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MLA Style

A guide to MLA style citations for Lincoln Christian University students.


This guide helps Lincoln Christian University students write research papers using the MLA style of citations as described in Diana Hacker's A Pocket Style Manual commonly known as Hacker, and the MLA Handbook, 8th edition.  This guide does not take the place of owning and referencing a complete copy of these manuals.  Instead, this guide serves to provide specific guidelines adopted or suggested by Lincoln Christian University for our campus.

For questions not answered here, please contact the library via email ( or check with the course professor. 

Core Elements

MLA Works Cited entries must contain specific Core Elements which are listed as follows:

Author.  Author's name is listed last name first, followed by the first name and separated by a comma.  Place a period after the author.

Title of Source. Include the full title, including subtitle of the specific source being used as it appears in the item.  However, make sure all principal words are capitalized.  The title of the source may be in italics or in quotation marks depending on the source type such as book, article, or website.  Place a period after the source title. 

Title of Container, When the source being used is part of a larger source or container, the title of the container appears next.  The container title is usually in italics. Place a comma after the container title.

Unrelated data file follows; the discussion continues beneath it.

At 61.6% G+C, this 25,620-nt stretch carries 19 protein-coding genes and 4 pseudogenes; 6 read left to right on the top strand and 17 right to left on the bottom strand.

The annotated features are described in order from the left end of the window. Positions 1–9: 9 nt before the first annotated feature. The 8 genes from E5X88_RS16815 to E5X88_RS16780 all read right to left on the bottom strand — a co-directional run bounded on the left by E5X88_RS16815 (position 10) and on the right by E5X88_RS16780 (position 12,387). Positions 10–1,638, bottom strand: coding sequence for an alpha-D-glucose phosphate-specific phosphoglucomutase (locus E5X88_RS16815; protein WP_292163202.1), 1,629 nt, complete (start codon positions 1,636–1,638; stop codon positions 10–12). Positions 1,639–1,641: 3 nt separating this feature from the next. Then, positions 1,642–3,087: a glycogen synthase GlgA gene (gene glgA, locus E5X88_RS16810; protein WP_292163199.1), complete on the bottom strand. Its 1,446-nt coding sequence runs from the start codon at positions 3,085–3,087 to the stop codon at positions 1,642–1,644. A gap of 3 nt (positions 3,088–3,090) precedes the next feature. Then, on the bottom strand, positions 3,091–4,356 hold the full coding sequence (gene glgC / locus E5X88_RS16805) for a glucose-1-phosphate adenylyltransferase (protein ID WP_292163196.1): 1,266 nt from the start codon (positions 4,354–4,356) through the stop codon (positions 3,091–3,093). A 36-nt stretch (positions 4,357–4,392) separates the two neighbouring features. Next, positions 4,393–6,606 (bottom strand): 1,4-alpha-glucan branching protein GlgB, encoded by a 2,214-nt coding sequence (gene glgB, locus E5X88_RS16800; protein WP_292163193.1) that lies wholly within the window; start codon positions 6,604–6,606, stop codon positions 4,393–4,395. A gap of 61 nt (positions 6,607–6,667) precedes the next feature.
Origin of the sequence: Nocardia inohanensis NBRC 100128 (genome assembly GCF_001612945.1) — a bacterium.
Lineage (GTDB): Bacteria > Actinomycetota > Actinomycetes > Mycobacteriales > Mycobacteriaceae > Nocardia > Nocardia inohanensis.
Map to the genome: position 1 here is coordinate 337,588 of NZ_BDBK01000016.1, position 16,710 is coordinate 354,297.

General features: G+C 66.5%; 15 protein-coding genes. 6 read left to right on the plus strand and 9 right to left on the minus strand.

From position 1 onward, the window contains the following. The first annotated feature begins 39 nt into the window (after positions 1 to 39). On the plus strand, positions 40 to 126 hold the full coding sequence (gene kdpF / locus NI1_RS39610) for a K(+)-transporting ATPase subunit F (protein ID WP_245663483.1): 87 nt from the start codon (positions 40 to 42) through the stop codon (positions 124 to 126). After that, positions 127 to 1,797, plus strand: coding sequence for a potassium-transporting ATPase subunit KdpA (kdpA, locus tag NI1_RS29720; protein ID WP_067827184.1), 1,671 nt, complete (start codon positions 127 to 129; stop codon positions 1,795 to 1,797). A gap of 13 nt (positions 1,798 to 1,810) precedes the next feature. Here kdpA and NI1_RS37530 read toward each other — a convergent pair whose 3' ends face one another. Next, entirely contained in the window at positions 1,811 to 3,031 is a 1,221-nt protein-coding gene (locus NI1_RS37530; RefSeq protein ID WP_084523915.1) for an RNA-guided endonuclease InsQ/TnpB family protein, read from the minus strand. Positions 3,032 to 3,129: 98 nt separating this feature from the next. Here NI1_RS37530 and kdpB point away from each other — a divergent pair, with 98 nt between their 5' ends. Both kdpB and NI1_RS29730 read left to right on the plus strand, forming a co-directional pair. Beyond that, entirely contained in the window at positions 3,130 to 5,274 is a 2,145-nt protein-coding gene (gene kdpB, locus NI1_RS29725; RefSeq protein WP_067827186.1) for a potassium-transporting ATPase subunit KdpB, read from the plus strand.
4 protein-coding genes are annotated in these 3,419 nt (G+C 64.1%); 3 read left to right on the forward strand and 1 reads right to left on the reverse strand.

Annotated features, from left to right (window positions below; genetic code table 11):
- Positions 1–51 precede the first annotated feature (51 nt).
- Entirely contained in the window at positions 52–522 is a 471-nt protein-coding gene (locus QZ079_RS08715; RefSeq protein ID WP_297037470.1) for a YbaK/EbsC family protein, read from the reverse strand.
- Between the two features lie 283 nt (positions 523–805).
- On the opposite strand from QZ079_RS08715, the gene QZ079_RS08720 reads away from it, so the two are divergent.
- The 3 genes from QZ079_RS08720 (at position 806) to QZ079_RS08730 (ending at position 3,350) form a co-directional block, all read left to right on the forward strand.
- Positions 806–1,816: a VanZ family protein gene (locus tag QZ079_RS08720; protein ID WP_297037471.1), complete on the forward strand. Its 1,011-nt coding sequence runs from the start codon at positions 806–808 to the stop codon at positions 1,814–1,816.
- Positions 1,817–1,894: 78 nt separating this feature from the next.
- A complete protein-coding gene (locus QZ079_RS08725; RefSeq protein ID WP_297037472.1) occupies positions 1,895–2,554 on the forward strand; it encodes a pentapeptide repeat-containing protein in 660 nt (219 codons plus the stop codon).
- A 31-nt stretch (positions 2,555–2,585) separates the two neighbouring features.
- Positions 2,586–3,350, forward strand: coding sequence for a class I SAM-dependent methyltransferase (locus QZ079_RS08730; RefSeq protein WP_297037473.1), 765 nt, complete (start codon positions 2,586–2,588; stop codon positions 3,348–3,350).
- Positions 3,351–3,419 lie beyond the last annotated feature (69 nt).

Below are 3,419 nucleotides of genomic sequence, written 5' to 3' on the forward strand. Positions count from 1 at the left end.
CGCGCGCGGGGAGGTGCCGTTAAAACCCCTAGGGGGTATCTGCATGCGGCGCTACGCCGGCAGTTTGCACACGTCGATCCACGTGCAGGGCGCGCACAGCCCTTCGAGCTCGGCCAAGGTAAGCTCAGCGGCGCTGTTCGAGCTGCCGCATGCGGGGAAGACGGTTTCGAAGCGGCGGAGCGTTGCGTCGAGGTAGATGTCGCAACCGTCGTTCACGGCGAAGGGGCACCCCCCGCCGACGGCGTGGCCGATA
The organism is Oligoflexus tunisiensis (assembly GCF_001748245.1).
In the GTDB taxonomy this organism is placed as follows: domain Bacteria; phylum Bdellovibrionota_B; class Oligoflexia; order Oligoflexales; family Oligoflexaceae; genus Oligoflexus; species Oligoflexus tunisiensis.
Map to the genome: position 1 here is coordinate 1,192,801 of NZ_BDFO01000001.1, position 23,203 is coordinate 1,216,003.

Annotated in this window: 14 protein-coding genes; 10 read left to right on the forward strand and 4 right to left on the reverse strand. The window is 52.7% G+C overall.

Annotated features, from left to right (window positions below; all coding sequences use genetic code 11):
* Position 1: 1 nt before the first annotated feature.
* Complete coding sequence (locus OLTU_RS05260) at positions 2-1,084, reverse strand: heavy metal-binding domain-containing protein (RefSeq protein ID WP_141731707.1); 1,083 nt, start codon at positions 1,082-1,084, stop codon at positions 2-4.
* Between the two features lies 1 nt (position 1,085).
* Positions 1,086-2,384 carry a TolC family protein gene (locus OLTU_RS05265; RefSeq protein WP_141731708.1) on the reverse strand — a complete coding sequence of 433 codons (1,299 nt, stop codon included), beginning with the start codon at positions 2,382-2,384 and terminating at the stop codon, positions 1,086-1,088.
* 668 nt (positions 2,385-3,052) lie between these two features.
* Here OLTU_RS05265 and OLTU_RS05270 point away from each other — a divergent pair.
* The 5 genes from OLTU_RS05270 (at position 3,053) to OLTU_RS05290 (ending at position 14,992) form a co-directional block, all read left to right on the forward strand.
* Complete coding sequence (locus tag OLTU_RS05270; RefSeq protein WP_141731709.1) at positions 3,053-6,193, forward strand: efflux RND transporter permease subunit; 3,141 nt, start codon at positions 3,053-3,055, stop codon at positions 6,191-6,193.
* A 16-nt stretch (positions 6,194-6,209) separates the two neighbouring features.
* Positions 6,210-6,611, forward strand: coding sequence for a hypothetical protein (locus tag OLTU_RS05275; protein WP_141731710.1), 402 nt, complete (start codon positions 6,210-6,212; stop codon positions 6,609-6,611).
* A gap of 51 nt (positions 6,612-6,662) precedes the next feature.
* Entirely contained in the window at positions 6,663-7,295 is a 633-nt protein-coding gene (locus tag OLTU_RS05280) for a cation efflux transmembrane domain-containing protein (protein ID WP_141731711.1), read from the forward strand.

Note: Some sources may have multiple containers.  For example, a full-text article found in a journal database has multiple containers.  MLA indicates that additional container information is placed at the end of the works cited entry. 

Other Contributors, Describe the role played by other contributors followed by the contributor's name. Some roles are titles such as general editor while other roles are described as edited by or translated by. Place a comma after the other contributors.

Version, If the source has been released multiple times, include the version in your entry. For example, books often indicate a revised edition or 3rd edition. Place a comma after the version.

Number, If the source is part of a larger set or sequence, there may be a volume number or sometimes a volume and issue number.  Place a comma after the number.

Publisher, MLA defines publisher as the organization responsible for producing the source. Place a comma after the publisher.

Publication date, List the publication date of the source used. Some sources may have more than one date particularly if published in print and online. MLA recommends using the date of the source you used. Place a comma after the date.

Location. Location varies depending on the source. Location may be a page number or a URL.

Place a period at the very end of your works cited entry. 

MLA indicates if a core element is not present or relevant to the item being cited, it should be left out.

MLA also describes optional elements which may be included depending on the source. Those elements are described in the sections on the source types.